The Korg MS-20 synthesizer had two filters in series, one high-pass and one low-pass. Internally, these filters are nearly identical, differing only in where the signal is fed to the filter. My KS-20 module contains one such filter core (of the later, OTA-based variant), and a front panel knob to smoothly transition between the two modes of the original MS-20 filters. It blends from a two-pole low pass, via a resonant allpass, to a one-pole resonant high-pass. Using two KS-20 modules in series the original MS-20 configuration can be created.
What sets the MS-20 style filter apart from other classic filter designs is a nonlinear resonance path, created by diodes or in this module LEDs. This nonlinearity is needed to avoid clipping when self-oscillating. More interestingly however, the nonlinear resonance makes the sound of the filter strongly depend on the amplitude of the incoming signal. This is where the drive knob comes in, allowing you to drastically change the character of the filter. At low drive settings, the filter is mostly linear and has a clean resonance. When increasing the drive level, the sound starts to "break up", and there is a sweet spot where the incoming sound and the filter resonance are competing with each other. At even higher drive level, the incoming signal starts to take over and pushes the resonance away, even when the resonance is set to self-oscillation.
This module is strongly based on the schematic published by René Schmitz, and all credit should go to him. In particular the choice to replace the string of diodes with an LED in the resonance feedback path was his. I did verify that this makes no notable difference to the sound. My additions were the variable mode control and drive knob.
The KS-20 is an 8hp eurorack module, using only through-hole components and a single PCB. It draws up to 25mA current per rail.
There are two versions of the MS-20 filter. Initially Korg used the Korg35 module, which contains a few transistors cleverly arranged to from the filter core. Later this was replaced with a design based on Operational Transconductance Amplifiers (OTAs), which is what the KS-20 is also using.
There are two nearly identical filter stages, each using a single OTA. The OTA is configured as integrator-with-negative-feedback, which creates the same transfer function as a single RC filter stage, as shown in the following figure.
First, let's consider the case where the signal is applied to LP_IN, and HP_IN is connected directly to GND. The OTA (U1A) creates a variable current, which is proportional to the voltage at LP_IN multiplied with the control current IABC. This OTA current is integrated by C, and the resulting voltage buffered by the opamp. The resistor R1 creates negative feedback, reducing the output current of the OTA as the output voltage approaches the input voltage. If a voltage step would be applied to LP_IN, this creates an exponential curve at OUT, just like it would charging up the capacitor in the equivalent RC circuit on the right. Hence, with HP_IN grounded, the OTA filter section is just like a single-pole RC low pass filter. The difference is, that the effective value of R can be adjusted with the control current IABC, forming the basis for the voltage control of the filter.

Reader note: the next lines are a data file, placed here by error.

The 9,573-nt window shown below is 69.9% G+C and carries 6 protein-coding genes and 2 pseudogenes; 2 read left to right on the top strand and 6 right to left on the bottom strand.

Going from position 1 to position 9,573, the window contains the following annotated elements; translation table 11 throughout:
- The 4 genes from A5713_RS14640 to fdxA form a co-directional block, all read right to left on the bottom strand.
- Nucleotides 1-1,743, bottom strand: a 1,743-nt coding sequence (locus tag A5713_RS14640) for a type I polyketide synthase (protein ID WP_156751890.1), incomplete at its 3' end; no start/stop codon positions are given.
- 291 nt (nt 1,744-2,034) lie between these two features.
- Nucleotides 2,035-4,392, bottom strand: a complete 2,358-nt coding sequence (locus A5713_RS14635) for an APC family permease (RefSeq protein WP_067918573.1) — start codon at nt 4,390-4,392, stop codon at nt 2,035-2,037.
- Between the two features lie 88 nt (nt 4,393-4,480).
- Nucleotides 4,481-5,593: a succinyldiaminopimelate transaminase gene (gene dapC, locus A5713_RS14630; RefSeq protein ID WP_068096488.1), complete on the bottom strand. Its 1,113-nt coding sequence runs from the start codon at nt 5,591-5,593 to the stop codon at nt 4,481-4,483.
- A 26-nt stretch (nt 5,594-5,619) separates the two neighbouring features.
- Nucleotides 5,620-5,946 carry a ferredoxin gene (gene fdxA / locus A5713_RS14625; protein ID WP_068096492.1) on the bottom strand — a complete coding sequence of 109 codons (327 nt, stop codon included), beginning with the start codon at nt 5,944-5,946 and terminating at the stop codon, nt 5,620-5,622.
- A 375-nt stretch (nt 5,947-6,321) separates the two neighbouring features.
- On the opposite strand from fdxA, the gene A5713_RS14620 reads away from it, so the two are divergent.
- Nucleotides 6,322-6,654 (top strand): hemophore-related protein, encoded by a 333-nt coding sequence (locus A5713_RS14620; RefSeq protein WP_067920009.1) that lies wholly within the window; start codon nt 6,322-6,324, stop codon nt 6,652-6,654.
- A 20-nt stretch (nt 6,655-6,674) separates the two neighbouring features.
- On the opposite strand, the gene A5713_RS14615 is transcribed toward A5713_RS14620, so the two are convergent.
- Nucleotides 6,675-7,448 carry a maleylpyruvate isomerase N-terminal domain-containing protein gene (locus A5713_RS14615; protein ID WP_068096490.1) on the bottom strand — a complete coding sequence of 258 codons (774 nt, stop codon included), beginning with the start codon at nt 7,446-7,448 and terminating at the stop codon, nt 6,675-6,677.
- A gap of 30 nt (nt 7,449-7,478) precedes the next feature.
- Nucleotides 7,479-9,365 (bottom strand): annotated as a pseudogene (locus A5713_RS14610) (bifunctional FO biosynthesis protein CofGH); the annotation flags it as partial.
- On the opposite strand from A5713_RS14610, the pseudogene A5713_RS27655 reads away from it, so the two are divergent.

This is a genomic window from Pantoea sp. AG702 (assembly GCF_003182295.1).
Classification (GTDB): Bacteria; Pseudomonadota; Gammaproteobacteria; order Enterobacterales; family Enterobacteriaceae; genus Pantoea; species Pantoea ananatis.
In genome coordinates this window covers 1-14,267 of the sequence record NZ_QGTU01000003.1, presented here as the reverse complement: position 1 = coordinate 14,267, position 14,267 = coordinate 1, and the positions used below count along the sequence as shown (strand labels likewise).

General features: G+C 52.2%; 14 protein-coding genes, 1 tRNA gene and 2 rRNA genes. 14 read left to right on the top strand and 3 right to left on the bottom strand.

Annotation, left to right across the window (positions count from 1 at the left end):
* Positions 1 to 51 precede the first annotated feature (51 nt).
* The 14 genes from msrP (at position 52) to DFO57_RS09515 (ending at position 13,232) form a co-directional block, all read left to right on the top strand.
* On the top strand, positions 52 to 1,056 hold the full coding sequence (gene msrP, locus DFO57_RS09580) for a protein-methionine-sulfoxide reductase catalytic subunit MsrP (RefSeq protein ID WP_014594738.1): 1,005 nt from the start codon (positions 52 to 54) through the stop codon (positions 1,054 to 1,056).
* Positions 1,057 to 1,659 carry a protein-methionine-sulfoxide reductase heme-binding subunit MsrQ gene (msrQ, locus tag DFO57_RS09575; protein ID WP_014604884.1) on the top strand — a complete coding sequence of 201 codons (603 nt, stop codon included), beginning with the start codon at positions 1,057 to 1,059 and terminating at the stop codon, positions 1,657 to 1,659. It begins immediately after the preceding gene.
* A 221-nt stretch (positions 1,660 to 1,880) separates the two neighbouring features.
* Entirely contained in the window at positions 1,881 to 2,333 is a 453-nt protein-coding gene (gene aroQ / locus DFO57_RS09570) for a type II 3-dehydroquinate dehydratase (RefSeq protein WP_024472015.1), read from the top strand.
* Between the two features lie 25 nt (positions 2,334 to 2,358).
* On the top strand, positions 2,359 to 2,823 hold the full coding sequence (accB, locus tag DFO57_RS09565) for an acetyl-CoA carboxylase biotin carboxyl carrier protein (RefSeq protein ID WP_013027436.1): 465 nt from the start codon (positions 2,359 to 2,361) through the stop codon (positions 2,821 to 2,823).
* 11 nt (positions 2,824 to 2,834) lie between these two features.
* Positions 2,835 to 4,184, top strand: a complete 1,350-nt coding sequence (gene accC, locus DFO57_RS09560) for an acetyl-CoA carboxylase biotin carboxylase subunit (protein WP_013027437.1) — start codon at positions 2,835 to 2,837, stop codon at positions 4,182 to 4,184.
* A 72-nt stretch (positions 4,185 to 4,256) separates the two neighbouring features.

Also just like with the equivalent RC circuit, the OTA filter section can be turned into a high-pass filter by exchanging the input and ground terminal. So, connecting the signal to HP_IN and grounding LP_IN creates a high pass section. In fact, the two inputs can be used at the same time. It should be noted that the HP_IN node must be a low impedance point.
The MS-20 filter consists of two of these sections in series as shown below.
In the low-pass filter, HP_IN is once again grounded and there are two low-pass sections in series, forming a two-pole (12dB/oct) low-pass. Resonance is created through positive feedback of the output to the high-pass input of the first section. Hence, in the resonance feedback loop there is a bandpass filter (one high-pass and one low-pass). This configuration avoids the infamous drop in volume associated with the Moog transistor ladder filter, where the resonance feedback loop goes through the full low-pass fitler which creates negative feedback at low frequencies.
For the high-pass version of the MS-20 filter, the LP_IN point is grounded and the signal is fed to HP_IN. Hence, only the second section is used for a single-pole (6dB/oct) high-pass, and the first section is only there for creating resonance.
I offer PCBs and front panels for this module for sale. All documentation required to build this module is available on github.